Unemployment of graduates is a challenging problem in Africa, and it is aggravated by many factors such as population growth, mismatch between curriculum and employer needs, and lack of evidence-based policy making. In this context, the objectives of the present study are twofold. First, the aim is to identify key characteristics influencing labor market participation of graduates from agricultural higher education in Guinea. Second, the aim is to identify agricultural labor market needs in terms of skills and profiles desired by employers. Telephone surveys were administered to recent graduates from the main agricultural higher education institutions. The major findings from the analysis suggest that about one third of Guinean agricultural university graduates in the 2008-2013 period were employed in the formal sector in 2013-2014. Employment rates are lower for the technical schools. In terms of job creation prospects, key employers expect a doubling of hiring for positions requiring technical school or university training. Most of the projected growth is expected in the private sector. The results indicate that male graduates have a 7% higher probability of being employed as compared to female graduates in the aggregate analysis.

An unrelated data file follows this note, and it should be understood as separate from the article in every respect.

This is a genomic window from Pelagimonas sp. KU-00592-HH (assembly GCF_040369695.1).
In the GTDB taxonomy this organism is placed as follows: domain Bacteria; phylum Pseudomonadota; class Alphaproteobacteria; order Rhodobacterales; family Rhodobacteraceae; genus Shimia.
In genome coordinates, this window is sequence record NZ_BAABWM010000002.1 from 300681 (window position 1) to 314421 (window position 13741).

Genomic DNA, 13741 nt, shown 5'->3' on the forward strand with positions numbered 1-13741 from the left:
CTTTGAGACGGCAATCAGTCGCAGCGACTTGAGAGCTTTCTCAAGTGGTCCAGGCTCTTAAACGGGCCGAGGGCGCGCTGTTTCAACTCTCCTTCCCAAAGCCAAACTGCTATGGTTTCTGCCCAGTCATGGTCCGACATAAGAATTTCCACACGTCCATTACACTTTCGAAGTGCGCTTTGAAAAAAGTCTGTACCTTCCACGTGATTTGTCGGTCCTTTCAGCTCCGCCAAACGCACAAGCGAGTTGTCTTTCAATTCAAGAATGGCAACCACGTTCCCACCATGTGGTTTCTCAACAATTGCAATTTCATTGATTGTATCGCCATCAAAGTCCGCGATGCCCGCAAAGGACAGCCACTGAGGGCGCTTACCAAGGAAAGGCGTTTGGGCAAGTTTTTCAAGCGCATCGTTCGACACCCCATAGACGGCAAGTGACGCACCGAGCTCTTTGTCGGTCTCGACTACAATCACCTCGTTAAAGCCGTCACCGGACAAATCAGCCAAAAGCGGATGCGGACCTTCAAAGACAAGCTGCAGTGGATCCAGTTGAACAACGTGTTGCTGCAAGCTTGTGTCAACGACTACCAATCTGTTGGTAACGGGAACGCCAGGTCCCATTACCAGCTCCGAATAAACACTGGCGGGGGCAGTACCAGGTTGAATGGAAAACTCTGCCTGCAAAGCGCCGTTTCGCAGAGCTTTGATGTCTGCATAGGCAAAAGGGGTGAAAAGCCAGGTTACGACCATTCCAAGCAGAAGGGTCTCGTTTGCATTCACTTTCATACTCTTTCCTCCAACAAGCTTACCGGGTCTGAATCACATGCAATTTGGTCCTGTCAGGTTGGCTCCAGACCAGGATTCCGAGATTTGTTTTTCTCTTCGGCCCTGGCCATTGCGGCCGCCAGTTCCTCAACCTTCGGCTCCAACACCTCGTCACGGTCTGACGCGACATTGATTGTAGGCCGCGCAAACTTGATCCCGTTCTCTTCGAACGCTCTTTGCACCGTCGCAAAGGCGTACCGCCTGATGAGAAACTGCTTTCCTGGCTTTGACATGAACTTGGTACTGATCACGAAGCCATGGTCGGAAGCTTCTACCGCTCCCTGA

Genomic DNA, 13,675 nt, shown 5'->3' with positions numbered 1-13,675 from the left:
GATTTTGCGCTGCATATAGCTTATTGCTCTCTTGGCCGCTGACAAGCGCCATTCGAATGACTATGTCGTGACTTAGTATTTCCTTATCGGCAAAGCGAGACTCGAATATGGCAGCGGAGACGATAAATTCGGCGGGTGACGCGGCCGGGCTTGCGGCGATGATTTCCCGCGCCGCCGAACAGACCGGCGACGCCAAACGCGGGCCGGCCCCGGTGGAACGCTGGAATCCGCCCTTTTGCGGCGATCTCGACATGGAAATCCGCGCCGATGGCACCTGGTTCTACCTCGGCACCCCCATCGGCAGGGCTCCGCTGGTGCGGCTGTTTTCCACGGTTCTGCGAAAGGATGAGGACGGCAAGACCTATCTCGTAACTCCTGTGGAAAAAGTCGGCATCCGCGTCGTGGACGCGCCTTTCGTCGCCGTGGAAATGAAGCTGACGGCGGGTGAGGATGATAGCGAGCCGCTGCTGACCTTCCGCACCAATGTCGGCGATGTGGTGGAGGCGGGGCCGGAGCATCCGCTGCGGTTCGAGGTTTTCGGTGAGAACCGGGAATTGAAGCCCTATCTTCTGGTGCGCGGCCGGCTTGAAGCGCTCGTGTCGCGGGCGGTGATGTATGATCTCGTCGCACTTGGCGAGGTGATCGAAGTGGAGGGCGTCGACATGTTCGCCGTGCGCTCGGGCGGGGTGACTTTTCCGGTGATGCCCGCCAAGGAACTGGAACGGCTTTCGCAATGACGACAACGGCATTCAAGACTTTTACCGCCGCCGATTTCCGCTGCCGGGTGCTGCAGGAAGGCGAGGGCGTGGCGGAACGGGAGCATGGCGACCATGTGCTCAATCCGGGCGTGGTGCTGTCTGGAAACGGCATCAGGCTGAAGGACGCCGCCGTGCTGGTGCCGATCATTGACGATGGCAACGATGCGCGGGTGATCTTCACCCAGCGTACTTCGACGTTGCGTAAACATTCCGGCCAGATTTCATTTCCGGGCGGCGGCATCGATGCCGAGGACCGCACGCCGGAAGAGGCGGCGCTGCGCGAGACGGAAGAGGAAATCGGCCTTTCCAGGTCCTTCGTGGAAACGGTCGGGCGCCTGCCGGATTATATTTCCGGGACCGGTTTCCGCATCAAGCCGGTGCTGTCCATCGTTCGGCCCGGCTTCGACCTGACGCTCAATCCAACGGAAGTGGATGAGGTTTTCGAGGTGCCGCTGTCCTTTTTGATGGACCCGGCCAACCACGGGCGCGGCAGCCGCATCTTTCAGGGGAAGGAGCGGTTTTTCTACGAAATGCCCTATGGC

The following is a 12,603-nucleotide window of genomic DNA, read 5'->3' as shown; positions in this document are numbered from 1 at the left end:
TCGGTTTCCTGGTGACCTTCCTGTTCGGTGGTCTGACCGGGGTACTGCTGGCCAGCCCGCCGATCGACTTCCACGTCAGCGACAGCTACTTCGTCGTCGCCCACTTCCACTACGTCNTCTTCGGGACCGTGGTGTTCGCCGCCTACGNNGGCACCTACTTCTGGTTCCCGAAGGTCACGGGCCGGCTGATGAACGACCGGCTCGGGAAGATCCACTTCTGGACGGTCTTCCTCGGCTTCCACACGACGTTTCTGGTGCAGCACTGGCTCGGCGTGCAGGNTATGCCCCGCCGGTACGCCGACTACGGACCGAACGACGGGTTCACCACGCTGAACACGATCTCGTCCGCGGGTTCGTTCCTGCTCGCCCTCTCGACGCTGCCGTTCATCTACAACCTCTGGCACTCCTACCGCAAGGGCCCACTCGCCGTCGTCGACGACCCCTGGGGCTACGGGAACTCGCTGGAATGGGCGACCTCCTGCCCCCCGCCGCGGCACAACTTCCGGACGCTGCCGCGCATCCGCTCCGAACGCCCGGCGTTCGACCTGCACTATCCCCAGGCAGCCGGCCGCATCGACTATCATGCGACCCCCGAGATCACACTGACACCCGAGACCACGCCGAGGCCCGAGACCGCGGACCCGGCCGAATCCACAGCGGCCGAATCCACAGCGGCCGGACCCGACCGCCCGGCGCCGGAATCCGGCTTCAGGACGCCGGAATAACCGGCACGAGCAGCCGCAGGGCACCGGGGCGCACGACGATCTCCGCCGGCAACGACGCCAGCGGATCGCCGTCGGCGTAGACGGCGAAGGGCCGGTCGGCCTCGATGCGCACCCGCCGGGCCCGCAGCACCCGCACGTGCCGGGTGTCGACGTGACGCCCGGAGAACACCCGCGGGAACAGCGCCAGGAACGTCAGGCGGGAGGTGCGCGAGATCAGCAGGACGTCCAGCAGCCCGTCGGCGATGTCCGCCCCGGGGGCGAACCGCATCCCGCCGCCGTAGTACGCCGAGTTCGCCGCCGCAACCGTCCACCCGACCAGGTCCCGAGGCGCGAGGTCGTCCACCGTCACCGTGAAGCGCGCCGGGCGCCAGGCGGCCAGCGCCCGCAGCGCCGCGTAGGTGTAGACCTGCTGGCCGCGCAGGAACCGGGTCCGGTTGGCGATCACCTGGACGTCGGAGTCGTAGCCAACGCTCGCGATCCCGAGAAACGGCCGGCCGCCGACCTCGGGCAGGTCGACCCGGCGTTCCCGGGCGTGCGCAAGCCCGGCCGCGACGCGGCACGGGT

Key words: Youth, gender, employment, university, graduates, technical schools, labor market.
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